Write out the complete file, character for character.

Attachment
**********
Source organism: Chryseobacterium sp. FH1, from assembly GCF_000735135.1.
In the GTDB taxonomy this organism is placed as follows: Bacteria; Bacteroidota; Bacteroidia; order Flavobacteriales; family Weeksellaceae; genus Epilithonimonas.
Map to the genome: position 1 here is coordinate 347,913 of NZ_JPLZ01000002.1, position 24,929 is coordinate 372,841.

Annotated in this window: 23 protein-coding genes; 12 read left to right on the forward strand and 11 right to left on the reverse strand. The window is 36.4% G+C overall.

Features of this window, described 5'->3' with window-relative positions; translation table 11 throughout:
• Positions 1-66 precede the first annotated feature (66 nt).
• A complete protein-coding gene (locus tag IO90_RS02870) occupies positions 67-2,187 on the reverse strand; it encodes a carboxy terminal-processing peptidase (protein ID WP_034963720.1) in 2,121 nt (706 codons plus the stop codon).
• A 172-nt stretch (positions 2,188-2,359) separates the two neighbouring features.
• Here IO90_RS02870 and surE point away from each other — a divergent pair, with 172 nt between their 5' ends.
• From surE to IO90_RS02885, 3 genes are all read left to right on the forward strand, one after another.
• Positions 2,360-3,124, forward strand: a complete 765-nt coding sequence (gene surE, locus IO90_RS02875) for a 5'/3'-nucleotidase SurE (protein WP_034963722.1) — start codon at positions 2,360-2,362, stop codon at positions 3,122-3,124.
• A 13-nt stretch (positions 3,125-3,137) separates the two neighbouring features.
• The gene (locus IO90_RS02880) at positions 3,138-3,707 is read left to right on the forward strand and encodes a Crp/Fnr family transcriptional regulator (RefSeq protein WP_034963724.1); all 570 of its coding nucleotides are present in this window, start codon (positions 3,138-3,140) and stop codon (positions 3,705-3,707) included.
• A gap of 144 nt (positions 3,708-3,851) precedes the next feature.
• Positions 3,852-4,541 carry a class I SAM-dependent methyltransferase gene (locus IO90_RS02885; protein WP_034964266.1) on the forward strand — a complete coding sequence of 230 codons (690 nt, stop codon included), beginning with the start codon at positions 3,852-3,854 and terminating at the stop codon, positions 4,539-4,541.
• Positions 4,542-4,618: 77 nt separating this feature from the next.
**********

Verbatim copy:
Source organism: Chryseobacterium sp. FH1, from assembly GCF_000735135.1.
In the GTDB taxonomy this organism is placed as follows: Bacteria; Bacteroidota; Bacteroidia; order Flavobacteriales; family Weeksellaceae; genus Epilithonimonas.
Map to the genome: position 1 here is coordinate 347,913 of NZ_JPLZ01000002.1, position 24,929 is coordinate 372,841.

Annotated in this window: 23 protein-coding genes; 12 read left to right on the forward strand and 11 right to left on the reverse strand. The window is 36.4% G+C overall.

Features of this window, described 5'->3' with window-relative positions; translation table 11 throughout:
• Positions 1-66 precede the first annotated feature (66 nt).
• A complete protein-coding gene (locus tag IO90_RS02870) occupies positions 67-2,187 on the reverse strand; it encodes a carboxy terminal-processing peptidase (protein ID WP_034963720.1) in 2,121 nt (706 codons plus the stop codon).
• A 172-nt stretch (positions 2,188-2,359) separates the two neighbouring features.
• Here IO90_RS02870 and surE point away from each other — a divergent pair, with 172 nt between their 5' ends.
• From surE to IO90_RS02885, 3 genes are all read left to right on the forward strand, one after another.
• Positions 2,360-3,124, forward strand: a complete 765-nt coding sequence (gene surE, locus IO90_RS02875) for a 5'/3'-nucleotidase SurE (protein WP_034963722.1) — start codon at positions 2,360-2,362, stop codon at positions 3,122-3,124.
• A 13-nt stretch (positions 3,125-3,137) separates the two neighbouring features.
• The gene (locus IO90_RS02880) at positions 3,138-3,707 is read left to right on the forward strand and encodes a Crp/Fnr family transcriptional regulator (RefSeq protein WP_034963724.1); all 570 of its coding nucleotides are present in this window, start codon (positions 3,138-3,140) and stop codon (positions 3,705-3,707) included.
• A gap of 144 nt (positions 3,708-3,851) precedes the next feature.
• Positions 3,852-4,541 carry a class I SAM-dependent methyltransferase gene (locus IO90_RS02885; protein WP_034964266.1) on the forward strand — a complete coding sequence of 230 codons (690 nt, stop codon included), beginning with the start codon at positions 3,852-3,854 and terminating at the stop codon, positions 4,539-4,541.
• Positions 4,542-4,618: 77 nt separating this feature from the next.